Tuesday, April 30, 2019

Not-so-garden-variety paving project to begin in tulip country

Smoother travel coming to all users of State Route 536 in Mount Vernon

By Ally Barrera

Another Skagit Valley Tulip Festival has come and gone. Now the bright orange of construction signs will replace the rich reds, yellows, pinks and purples of the Mount Vernon tulip fields.

Starting May 5, contractor crews from Granite Construction will begin ripping out old, damaged asphalt as if it was a ribbon of non-native weeds and replacing it for a smoother ride for all. This is for our State Route 536 paving project from the Skagit River Bridge to Interstate 5.

Bumpy like a molehill

SR 536/Division Street/West 3rd Street cuts through the heart of downtown Mount Vernon and carries an average of 15,000 vehicles a day through the tulip hub. Over the years, all that traffic has worn down the existing pavement and freckled the highway with cracks, ruts and bumps. This damage is the molehills of the road world - the worst!
Unlike in a garden, you don't want water seeping into asphalt. Rain gets into these
cracks on SR 536, compromising the integrity of the pavement.

Not only has this uneven surface created a rough ride for travelers, but it's also increased the risk of water pooling on the roadway. Wet roads lead to difficult driving conditions as well as costly emergency repairs and unexpected lane closures.

Master pavers to the rescue!

Once crews grind off the old pavement and make any necessary repairs to the road base, they'll cover their handiwork with new, silky-smooth asphalt. This weather-dependent work will result in a safer highway that's more enjoyable to travel on.

The new asphalt - and accompanying repairs to the Skagit River Bridge deck - will extend the life of the roadway so that this section of Mount Vernon remains accessible to all modes of travel for decades to come.

Don't forget about other highway users

We didn't! Thirty sidewalk ramps in downtown Mount Vernon are getting upgrades. They'll be wider with more gradual sloping, so it is safer and easier to cross this busy road.
One of 30 ramps along SR 536 that crews will improve to meet ADA specifications.

A 'Full Shade' project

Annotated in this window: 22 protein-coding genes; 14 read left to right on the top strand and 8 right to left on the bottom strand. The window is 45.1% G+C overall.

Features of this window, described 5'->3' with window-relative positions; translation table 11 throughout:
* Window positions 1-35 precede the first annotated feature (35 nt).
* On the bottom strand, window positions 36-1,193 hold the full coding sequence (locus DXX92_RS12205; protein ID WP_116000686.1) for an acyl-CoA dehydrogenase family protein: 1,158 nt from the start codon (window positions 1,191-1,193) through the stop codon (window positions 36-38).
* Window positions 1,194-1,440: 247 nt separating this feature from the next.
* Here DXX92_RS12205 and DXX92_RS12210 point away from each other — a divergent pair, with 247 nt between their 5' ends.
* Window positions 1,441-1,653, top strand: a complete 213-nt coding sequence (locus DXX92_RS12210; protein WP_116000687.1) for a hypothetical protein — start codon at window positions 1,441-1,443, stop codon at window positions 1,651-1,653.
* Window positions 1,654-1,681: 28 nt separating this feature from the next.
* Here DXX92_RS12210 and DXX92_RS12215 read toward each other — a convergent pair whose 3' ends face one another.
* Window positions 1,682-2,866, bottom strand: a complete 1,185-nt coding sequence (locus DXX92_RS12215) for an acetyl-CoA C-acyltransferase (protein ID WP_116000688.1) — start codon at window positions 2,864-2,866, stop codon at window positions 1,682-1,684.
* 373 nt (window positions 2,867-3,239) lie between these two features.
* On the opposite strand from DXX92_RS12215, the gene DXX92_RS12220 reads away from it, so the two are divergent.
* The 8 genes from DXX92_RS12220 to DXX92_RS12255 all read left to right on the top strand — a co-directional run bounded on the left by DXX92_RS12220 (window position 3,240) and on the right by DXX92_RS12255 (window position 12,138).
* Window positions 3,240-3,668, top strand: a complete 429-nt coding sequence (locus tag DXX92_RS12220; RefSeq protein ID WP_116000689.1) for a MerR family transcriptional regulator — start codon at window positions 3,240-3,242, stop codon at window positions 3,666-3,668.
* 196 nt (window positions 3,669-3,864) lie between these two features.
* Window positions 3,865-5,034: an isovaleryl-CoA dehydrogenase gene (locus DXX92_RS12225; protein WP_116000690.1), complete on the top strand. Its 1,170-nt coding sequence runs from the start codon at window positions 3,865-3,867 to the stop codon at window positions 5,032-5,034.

Unlike tulips, crews don't need sunlight to get this project done. Nearly all work will happen overnight between 8 p.m. and 6 a.m. Motorists can expect lane reductions and the occasional full highway closure - but don't worry - there will be signed detours to help you get around.

Folks who use the sidewalks should anticipate around-the-clock sidewalk closures during those improvements. Detours will be in place, but give yourself a few extra minutes.

Planned road or sidewalk closures should wrap up by fall 2019.

Constant vigilance

Any green thumb knows the key to a lush, colorful garden is to constantly check your plants for critters and pests, and to make sure they're getting enough light, food and water. Same goes for road closures.

Keep checking these resources for upcoming lane reductions, road and ramp closures:

Monday, April 29, 2019

Where were you when construction started on I-5 and SR 16 in Tacoma? Hint: Think back to the year 2000.

By Cara Mitchell

A lot can happen in 19 years. In 2000, the world didn’t end with Y2K. The iPhone didn’t exist. When the Tacoma/Pierce County HOV program began, approximately 178,000 vehicles each day traveled across the Puyallup River on I-5; today that number is 208,000. Over the years, from one project to the next, with the ebb and flow of project funding, we have widened I-5 and rebuilt overpasses with the goal of bringing HOV lanes to an area that continues to see huge surges in population. Thankfully, just as kids born in the early 2000s prepare for graduation, we are getting ready to welcome the completed project to the real world and your real commute.

The final class schedule

The last piece of this complex puzzle is a little something we refer to as the I-5/Portland Avenue to Port of Tacoma Road – Southbound HOV project. Say that five times fast.

In addition to building a new bridge that carries travelers on southbound I-5 across the Puyallup River, the project will also:
  • Demolish and replace the L Street overpass spanning I-5
  • Replace the existing concrete pavement on I-5 from McKinley Way to Portland Avenue
  • Upgrade signs, lighting, driver information systems, and storm water ponds
  • Demolish the old northbound and southbound bridges that span the Puyallup River
  • Open transit and carpool lanes in both directions of I-5 through Tacoma, providing a complete HOV system that extends from SR 16 in Gig Harbor to I-5 into Seattle
First semester: L Street Overpass

Construction began last month with the closure and demolition of the L Street overpass. This work is necessary so crews can widen I-5 beneath it. This overpass will be back in operation late fall 2021, complete with one 11-foot lane in each direction, bike lanes in both directions, and wider sidewalks.

Second semester: The traffic shift